As we note elsewhere in this issue, our friends and rivals at the Missoulian seem to be going through some dramatic changes these days. And while some of those changes may be curious (where’s the in-house editorial?) we think others are definitely a step in the right direction (the new website’s an improvement).
But the change that encourages us most is the addition of former Great Falls Tribune capital reporter Gwen Florio to the Missoulian news desk. Tuesday marked both Florio’s first day as assistant city editor and her last byline at the Trib (which she used to introduce Montanans to Gov. Brian Schweitzer’s “blue collar” 4,000-square-foot mansion on Georgetown Lake).
We’ll miss her sharp-edged dispatches from Helena, where she gave Lee’s three-headed capital bureau team a run for their money covering politics and state government, but we’re glad Gwen landed in Missoula.
“Given the economics of newspapers these days, and despite some assurances at the Trib, I wasn’t convinced there would be a capital reporter position for much longer,” Florio told us before starting day two of her orientation at the Missoulian. “I was ready to move into editing.”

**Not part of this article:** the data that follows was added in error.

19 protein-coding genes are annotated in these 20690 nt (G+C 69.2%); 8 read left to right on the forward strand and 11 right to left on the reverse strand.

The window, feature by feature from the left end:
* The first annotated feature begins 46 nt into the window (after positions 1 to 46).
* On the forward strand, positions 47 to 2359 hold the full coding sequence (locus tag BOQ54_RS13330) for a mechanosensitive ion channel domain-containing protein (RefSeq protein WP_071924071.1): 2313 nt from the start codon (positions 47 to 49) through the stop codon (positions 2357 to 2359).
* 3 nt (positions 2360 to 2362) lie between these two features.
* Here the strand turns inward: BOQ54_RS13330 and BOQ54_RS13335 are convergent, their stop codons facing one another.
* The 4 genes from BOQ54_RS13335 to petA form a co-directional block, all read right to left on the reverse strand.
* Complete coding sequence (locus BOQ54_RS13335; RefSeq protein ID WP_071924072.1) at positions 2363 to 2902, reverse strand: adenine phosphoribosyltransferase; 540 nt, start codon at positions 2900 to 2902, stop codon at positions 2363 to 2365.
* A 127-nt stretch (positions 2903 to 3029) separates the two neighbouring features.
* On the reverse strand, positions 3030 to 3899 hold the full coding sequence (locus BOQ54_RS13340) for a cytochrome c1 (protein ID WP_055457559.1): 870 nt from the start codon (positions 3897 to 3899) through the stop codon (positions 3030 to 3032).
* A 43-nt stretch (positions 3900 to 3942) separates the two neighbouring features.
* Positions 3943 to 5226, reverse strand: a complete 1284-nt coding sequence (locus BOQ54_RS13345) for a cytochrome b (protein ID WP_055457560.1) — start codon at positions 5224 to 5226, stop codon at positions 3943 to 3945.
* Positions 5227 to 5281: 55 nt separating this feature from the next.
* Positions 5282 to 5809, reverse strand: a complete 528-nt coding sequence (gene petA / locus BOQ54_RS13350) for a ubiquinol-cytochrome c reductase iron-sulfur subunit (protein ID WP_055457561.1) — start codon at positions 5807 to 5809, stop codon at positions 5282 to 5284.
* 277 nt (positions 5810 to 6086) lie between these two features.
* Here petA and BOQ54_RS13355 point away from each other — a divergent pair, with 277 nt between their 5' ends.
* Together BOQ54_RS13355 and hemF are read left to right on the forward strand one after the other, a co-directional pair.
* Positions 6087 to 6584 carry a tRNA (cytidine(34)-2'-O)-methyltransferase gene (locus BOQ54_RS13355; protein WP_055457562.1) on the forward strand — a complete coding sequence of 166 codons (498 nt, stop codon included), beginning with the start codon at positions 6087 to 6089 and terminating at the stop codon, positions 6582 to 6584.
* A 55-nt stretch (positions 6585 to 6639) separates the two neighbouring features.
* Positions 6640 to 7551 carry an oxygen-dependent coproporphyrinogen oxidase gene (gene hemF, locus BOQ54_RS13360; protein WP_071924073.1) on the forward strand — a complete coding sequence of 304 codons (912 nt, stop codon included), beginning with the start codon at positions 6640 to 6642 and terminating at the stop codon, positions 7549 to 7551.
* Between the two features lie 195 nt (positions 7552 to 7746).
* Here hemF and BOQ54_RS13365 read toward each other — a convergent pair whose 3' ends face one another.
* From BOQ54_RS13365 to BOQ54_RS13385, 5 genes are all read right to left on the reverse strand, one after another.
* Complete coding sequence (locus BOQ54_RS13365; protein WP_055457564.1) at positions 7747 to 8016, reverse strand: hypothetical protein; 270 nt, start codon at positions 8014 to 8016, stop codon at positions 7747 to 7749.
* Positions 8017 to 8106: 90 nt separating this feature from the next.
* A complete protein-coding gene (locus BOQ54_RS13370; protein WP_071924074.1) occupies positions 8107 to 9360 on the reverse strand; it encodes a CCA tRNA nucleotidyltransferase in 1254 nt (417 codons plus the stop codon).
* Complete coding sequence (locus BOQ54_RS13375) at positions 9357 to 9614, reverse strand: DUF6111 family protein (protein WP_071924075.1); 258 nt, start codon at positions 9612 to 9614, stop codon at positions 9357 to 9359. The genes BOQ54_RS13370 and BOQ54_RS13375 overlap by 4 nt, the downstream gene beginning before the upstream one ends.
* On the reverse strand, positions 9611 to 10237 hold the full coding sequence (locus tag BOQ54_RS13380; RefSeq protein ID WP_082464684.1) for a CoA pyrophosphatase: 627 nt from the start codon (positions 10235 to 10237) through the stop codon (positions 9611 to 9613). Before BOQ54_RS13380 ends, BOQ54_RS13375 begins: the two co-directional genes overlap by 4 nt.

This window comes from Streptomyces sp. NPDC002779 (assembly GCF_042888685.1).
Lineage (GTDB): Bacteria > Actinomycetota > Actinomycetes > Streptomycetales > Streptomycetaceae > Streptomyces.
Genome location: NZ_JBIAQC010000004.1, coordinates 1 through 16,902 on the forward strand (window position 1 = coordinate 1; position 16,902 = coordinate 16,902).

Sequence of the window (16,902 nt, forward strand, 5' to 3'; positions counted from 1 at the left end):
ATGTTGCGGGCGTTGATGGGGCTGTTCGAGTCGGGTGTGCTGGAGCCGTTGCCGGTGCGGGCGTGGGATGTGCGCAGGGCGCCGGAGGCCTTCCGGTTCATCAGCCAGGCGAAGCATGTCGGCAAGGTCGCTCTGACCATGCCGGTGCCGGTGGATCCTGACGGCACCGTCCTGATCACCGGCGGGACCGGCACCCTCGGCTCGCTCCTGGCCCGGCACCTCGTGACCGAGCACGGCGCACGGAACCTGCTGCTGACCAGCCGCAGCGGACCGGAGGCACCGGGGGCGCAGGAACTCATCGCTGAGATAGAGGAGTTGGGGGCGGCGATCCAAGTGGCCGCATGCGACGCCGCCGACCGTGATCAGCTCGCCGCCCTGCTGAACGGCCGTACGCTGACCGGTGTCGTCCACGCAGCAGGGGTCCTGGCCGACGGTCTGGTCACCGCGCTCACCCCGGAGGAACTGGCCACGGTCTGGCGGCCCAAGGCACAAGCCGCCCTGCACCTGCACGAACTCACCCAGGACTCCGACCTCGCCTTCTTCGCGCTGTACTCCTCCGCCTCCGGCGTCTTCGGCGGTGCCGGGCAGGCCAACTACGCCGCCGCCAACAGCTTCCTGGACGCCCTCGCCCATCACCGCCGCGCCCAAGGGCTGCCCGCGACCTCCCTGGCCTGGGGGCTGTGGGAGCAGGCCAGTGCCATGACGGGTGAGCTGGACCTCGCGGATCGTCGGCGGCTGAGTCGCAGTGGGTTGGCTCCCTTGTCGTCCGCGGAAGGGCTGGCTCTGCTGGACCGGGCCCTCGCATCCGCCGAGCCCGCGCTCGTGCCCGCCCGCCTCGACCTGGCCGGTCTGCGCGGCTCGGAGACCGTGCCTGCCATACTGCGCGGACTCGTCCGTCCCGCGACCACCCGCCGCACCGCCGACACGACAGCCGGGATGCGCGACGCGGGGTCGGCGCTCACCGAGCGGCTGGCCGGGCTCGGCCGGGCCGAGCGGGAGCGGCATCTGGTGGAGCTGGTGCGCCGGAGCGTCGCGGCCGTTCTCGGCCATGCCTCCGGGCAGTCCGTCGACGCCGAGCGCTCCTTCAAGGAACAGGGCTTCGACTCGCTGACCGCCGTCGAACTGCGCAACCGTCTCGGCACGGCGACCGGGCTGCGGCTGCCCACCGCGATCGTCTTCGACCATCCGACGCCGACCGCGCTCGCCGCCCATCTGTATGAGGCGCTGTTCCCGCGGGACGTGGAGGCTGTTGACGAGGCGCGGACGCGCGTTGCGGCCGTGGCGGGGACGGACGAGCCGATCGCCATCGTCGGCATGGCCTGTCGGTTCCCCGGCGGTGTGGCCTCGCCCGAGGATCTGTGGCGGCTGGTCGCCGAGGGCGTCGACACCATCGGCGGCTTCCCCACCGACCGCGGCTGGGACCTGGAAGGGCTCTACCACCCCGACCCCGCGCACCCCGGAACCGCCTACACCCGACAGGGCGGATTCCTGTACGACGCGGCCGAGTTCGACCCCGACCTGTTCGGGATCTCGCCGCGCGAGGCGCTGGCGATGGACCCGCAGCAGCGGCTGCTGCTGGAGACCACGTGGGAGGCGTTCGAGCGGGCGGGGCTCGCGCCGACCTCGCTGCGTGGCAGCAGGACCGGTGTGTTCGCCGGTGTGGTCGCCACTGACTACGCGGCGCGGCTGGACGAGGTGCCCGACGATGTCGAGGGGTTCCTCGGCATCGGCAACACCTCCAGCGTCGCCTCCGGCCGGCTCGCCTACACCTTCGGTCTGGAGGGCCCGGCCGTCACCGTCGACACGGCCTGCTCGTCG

Florio says there’s new energy at the Missoulian with recent changes in the paper’s editorial staffing, not the least of which are three former Trib writers: Florio; former Indy ink-slinger and one-time Trib education reporter Keila Szpaller; and Chelsi Moy, who covered the capital with Florio before joining the Missoulian earlier this year.
Florio’s got reporting chops we’re happy to see at the state’s second-largest daily. She’s pounded the pavement (and sand) for 30 years as a reporter, editor and copy editor for the Associated Press, the now-defunct Philadelphia Bulletin, the Philadelphia Inquirer, the Denver Post and Rocky Mountain News before joining the Trib in 2005. She’s covered the Oklahoma City bombing trials, the murders of JonBenet Ramsey and Matthew Shepard and the school shootings at Columbine. After 9/11 her editors at the Post sent her to New York to cover the aftermath, and then she traveled to Pakistan, Afghanistan, Iraq and Syria to cover the first salvos of the so-called war on terror.
We’ll miss Florio’s byline, but if her writing is any indication of the kind of editor she’ll be, we’re betting even her underlings are looking forward to the change.